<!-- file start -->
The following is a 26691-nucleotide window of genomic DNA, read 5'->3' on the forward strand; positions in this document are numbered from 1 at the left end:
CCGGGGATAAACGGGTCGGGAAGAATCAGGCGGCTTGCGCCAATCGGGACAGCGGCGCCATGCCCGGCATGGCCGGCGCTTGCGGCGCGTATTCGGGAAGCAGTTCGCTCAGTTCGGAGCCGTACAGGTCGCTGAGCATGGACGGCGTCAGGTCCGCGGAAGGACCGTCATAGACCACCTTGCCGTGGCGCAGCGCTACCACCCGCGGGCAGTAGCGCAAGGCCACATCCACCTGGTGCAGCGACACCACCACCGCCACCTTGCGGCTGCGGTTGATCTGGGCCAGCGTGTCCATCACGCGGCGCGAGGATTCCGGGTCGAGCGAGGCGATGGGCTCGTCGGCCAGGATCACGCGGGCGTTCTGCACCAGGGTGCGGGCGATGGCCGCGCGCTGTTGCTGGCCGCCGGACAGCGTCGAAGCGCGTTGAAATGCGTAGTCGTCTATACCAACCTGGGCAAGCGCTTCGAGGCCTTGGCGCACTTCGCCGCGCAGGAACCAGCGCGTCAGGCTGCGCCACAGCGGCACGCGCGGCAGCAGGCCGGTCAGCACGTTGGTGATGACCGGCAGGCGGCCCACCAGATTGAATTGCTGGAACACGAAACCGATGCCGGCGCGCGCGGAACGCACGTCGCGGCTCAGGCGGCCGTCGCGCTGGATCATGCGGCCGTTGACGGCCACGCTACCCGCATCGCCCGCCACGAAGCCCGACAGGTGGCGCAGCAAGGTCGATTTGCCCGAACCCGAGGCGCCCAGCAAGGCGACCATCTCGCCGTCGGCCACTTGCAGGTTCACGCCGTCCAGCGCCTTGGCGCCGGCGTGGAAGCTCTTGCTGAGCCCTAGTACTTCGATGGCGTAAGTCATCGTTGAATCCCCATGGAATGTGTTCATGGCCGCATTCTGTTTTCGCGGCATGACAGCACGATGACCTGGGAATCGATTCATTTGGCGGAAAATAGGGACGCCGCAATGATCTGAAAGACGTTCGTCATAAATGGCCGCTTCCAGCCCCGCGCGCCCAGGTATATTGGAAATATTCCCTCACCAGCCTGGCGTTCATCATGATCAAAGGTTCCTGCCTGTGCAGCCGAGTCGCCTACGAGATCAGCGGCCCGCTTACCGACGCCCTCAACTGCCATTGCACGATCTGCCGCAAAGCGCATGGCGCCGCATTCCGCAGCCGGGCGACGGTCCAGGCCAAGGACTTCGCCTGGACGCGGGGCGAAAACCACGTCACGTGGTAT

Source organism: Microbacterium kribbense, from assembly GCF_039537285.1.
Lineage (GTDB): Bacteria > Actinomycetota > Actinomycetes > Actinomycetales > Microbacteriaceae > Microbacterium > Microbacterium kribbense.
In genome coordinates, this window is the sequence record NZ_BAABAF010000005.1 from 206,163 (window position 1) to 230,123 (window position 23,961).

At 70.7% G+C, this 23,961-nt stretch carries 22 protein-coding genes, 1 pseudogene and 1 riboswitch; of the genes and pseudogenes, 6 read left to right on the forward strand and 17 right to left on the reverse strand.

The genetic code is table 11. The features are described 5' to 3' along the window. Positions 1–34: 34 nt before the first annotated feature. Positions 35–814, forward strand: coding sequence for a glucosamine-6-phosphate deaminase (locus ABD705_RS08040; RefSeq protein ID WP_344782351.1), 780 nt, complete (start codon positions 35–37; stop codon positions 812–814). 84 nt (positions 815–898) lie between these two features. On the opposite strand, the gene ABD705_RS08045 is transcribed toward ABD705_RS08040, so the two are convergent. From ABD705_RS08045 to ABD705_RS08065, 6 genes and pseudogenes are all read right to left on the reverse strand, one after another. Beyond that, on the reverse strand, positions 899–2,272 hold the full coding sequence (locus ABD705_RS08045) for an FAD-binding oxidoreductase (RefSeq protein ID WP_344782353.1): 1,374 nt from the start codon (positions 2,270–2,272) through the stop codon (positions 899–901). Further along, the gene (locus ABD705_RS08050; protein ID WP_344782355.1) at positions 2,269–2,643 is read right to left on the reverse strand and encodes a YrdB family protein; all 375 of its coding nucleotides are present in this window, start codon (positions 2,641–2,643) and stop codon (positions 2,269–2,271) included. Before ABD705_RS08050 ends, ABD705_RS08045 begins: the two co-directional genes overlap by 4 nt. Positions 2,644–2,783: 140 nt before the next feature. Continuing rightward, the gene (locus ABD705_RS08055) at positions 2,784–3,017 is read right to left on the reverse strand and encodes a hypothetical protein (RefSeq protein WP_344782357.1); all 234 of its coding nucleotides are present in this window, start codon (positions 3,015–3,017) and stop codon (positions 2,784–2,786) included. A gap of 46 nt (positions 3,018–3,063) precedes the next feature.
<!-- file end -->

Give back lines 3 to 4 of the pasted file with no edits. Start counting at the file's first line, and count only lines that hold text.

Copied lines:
Source organism: Microbacterium kribbense, from assembly GCF_039537285.1.
Lineage (GTDB): Bacteria > Actinomycetota > Actinomycetes > Actinomycetales > Microbacteriaceae > Microbacterium > Microbacterium kribbense.